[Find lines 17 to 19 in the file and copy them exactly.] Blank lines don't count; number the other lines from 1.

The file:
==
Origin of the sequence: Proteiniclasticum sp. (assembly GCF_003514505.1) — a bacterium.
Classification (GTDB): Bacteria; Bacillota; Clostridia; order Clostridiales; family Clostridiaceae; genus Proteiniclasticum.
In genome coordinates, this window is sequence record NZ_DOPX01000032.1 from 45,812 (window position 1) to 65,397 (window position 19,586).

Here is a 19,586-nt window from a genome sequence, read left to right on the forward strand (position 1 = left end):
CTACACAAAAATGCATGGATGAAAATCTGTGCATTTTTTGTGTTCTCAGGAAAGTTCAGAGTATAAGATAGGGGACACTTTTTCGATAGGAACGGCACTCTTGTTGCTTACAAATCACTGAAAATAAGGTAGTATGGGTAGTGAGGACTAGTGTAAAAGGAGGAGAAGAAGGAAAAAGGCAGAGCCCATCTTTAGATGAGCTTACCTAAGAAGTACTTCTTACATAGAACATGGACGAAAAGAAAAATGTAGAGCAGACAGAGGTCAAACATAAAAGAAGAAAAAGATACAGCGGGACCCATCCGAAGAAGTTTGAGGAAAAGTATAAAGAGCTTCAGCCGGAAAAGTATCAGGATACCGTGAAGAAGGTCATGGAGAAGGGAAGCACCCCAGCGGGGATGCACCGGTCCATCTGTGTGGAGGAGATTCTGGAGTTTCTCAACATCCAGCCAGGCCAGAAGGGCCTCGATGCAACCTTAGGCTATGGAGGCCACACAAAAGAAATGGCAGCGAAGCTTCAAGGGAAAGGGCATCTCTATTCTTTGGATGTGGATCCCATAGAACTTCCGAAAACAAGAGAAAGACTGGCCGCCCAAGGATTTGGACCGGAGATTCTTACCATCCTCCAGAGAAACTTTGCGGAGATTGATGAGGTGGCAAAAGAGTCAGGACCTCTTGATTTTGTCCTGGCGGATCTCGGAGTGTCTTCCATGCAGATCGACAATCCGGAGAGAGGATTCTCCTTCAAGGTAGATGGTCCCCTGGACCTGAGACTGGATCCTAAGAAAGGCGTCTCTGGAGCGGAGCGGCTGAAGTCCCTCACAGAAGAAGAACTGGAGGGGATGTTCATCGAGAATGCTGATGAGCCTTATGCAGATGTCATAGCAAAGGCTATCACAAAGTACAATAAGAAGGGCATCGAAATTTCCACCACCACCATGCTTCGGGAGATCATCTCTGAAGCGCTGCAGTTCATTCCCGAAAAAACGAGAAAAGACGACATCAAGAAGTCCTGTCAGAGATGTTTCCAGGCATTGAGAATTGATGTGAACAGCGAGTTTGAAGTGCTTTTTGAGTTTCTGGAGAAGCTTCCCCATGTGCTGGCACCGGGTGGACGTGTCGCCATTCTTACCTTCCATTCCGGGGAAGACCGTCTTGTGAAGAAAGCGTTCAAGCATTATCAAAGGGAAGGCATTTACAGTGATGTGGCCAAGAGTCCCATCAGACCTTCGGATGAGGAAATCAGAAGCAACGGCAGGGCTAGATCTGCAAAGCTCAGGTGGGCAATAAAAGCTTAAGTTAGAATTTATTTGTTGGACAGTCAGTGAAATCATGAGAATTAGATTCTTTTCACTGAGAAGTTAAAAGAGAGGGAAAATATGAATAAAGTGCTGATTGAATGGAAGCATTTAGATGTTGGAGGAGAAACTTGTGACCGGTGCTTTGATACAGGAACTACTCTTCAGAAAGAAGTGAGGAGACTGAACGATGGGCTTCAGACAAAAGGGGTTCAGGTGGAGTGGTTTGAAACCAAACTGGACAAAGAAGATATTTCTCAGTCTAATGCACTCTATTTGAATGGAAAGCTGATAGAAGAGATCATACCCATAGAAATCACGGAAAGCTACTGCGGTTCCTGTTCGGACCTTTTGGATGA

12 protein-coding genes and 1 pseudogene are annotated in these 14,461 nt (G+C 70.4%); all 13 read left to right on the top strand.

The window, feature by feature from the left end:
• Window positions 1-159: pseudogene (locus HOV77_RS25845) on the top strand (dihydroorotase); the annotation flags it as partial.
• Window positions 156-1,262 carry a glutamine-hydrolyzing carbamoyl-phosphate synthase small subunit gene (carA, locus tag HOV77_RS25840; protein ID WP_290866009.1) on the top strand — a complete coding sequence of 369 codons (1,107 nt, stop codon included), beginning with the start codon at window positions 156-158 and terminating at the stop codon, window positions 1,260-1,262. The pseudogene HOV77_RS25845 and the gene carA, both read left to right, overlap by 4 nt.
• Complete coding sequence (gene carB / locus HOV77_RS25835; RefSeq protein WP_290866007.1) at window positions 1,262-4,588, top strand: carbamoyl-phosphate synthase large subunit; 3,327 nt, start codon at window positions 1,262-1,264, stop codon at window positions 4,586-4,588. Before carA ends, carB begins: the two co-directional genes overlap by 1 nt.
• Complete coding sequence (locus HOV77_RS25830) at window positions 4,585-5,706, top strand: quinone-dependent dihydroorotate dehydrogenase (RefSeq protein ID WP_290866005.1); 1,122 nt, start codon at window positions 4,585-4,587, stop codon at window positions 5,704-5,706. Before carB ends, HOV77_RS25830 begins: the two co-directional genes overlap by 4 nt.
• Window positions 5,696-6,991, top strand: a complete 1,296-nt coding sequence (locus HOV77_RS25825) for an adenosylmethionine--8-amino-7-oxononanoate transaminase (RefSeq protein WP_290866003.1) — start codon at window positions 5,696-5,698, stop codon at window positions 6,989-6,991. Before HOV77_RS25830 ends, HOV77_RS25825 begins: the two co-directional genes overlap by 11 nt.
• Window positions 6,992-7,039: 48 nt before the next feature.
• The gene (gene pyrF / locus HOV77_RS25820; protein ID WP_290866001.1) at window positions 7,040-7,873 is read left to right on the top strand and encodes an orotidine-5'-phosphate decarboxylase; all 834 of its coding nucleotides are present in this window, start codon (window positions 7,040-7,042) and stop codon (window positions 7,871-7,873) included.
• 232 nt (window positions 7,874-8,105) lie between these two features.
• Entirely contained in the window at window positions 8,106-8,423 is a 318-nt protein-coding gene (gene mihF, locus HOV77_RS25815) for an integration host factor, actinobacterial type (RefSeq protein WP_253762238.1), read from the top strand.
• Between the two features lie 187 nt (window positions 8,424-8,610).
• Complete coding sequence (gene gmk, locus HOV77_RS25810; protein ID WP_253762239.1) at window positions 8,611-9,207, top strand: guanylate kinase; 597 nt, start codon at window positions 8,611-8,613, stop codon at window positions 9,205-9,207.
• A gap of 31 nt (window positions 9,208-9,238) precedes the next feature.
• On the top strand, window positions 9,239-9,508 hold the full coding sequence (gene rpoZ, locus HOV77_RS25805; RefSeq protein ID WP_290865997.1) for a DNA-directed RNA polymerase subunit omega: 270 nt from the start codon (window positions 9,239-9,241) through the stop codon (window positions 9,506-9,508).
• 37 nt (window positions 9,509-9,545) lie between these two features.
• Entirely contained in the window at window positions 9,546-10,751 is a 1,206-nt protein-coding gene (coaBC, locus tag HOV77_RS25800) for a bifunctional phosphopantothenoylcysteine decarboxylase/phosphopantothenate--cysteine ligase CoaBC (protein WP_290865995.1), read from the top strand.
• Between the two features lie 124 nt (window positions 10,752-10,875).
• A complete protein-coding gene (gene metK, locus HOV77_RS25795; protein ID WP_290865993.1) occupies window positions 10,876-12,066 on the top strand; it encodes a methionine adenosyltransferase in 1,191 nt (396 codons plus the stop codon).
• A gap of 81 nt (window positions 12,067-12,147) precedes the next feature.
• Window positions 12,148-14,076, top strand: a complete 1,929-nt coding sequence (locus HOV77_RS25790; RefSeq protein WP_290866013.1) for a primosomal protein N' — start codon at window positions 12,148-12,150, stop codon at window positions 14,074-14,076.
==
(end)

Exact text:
• Between the two features lie 187 nt (window positions 8,424-8,610).
• Complete coding sequence (gene gmk, locus HOV77_RS25810; protein ID WP_253762239.1) at window positions 8,611-9,207, top strand: guanylate kinase; 597 nt, start codon at window positions 8,611-8,613, stop codon at window positions 9,205-9,207.
• A gap of 31 nt (window positions 9,208-9,238) precedes the next feature.